What are essential fatty acids good for?
Fatty acids are components of lipids: they form part of the polyunsaturated fatty acids, also known as "good fats". As their names indicate, they are essential and can only be provided through food, as the body cannot synthesise them.
The ratio between Omega 6 and Omega 3 is important. Studies have shown that in our industrialised countries, the ratio can be ranging from 10:1 to 25:1.
The primary sources of Omega 6 are corn, canola, sunflower oils; these oils are widely found in the typical western diet. By far, the healthy type of Omega 3 fats are those found in fish. It is because the Omega 3 fats in fish provide a good source of DHA and EPA. These two fatty acids are crucial to human health, particularly DHA, a fatty acid that has been linked with brain and eyes development. Research has confirmed that adequate DHA and EPA intake during pregnancy has a positive effect in visual and cognitive development of the baby.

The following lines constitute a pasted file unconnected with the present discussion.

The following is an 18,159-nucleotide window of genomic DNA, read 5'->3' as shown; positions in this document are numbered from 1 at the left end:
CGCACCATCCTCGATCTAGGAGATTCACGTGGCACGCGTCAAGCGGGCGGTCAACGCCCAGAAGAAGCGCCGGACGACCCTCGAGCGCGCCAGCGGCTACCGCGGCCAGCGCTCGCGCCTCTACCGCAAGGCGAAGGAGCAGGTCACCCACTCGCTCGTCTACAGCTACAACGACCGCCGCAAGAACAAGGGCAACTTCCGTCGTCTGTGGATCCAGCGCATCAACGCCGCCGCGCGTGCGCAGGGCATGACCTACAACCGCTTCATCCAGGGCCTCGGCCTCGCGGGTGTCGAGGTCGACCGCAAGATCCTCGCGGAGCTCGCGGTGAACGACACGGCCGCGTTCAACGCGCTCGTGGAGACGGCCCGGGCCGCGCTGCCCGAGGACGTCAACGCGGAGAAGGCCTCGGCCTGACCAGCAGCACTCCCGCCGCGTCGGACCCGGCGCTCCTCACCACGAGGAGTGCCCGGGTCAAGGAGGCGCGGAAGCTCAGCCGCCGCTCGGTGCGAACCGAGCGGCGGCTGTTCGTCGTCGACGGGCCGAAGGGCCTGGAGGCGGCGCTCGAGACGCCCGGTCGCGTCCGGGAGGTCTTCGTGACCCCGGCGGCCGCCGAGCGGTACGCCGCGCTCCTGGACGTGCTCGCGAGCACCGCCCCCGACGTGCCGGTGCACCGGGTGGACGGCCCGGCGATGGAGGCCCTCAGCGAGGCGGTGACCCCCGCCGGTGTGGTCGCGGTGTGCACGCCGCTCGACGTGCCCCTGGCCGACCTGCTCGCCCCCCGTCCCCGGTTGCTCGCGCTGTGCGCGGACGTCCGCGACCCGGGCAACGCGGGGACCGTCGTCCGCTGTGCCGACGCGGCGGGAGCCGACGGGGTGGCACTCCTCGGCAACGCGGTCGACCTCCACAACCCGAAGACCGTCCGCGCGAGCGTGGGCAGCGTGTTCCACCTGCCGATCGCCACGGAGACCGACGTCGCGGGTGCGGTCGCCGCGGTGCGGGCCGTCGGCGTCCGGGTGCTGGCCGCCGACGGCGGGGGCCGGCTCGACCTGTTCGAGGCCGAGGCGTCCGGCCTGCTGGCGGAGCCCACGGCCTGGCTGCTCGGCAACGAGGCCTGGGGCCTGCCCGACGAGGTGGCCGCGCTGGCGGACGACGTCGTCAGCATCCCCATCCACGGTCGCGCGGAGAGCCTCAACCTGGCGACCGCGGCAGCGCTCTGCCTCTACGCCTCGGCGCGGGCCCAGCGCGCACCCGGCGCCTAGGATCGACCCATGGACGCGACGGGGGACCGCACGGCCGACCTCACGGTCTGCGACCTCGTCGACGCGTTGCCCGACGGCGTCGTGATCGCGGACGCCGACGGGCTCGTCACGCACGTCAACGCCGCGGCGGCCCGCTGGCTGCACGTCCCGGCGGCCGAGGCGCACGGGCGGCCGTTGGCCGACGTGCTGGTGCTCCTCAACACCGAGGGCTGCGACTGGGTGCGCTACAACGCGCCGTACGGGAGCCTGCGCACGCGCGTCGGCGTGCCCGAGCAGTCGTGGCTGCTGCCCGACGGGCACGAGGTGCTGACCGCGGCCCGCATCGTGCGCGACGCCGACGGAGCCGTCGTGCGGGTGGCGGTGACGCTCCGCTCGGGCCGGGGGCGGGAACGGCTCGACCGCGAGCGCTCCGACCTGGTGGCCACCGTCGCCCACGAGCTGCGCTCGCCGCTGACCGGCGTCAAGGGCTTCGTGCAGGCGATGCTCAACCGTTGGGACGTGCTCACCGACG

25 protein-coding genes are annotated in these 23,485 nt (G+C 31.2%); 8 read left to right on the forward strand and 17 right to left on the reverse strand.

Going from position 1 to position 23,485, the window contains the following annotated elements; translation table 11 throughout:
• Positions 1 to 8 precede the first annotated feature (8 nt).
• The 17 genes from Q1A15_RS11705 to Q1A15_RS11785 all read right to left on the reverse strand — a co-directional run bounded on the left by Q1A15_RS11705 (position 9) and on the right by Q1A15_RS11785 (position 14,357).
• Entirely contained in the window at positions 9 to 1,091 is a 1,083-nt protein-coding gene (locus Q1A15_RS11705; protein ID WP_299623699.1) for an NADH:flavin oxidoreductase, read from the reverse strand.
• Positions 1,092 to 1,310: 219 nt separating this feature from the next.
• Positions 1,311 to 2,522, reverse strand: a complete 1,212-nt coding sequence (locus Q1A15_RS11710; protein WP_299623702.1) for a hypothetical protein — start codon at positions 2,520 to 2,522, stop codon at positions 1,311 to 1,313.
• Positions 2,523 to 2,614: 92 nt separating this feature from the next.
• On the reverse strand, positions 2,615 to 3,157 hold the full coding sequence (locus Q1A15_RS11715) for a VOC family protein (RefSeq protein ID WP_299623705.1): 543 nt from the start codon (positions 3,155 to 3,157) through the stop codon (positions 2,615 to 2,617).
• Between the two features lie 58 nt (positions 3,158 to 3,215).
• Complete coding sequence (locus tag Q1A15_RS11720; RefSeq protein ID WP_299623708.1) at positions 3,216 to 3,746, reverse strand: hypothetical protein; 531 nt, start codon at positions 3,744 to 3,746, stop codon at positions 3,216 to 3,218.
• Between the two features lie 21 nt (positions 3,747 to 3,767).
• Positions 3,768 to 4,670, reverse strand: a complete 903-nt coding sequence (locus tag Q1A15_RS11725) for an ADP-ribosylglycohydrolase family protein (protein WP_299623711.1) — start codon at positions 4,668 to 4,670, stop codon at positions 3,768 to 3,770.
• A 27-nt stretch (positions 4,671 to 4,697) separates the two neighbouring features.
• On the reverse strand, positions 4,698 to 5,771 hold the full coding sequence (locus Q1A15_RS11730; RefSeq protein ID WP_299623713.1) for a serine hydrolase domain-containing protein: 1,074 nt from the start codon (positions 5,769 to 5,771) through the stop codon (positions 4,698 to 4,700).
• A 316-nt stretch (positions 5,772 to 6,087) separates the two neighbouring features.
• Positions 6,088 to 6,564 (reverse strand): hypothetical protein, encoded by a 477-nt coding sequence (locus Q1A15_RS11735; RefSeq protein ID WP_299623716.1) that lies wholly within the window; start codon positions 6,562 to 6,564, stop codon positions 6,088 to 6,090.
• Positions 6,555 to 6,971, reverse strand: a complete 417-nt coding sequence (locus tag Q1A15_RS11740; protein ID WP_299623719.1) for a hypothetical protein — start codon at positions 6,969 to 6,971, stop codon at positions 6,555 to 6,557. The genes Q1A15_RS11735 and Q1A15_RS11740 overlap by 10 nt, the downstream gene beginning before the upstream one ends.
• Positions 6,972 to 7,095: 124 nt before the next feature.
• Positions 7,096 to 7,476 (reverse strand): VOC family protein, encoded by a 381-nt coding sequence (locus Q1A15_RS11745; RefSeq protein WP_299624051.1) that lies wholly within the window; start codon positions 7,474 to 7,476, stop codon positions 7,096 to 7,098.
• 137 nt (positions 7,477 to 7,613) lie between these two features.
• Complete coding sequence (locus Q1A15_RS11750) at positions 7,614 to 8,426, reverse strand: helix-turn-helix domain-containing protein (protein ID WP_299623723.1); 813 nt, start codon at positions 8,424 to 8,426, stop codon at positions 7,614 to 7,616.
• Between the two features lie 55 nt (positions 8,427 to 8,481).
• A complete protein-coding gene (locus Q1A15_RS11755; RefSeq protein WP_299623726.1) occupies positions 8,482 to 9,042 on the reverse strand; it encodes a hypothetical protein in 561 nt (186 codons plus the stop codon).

On my plate…
The sources of Omega 3 are as follows:
- linseed oil, rapeseed oil, nut oil, soya oil
- linseeds and rapeseeds
- fish (salmon, tuna)
- milk fortified with DHA
The sources of Omega 6 are as follows:
- sunflower oil
- corn oil
Our practical suggestions
- To ensure a good Omega 6/Omega 3 balance, eat fish (especially fatty fish) once or twice a week and make use of rapeseed, soya or nut oils to season your salads.
- Vary the oils (olive, rapeseed, and nut) to enjoy the benefits of each of them.
- Though nuts and seeds can be good sources of Omega 3 fat, they may be hard to digest, so simply grind them for better absorption.
- If you never eat fish, speak to your doctor about this. He may prescribe an Omega 3 food supplement (in the form of fish oil, for example), where necessary.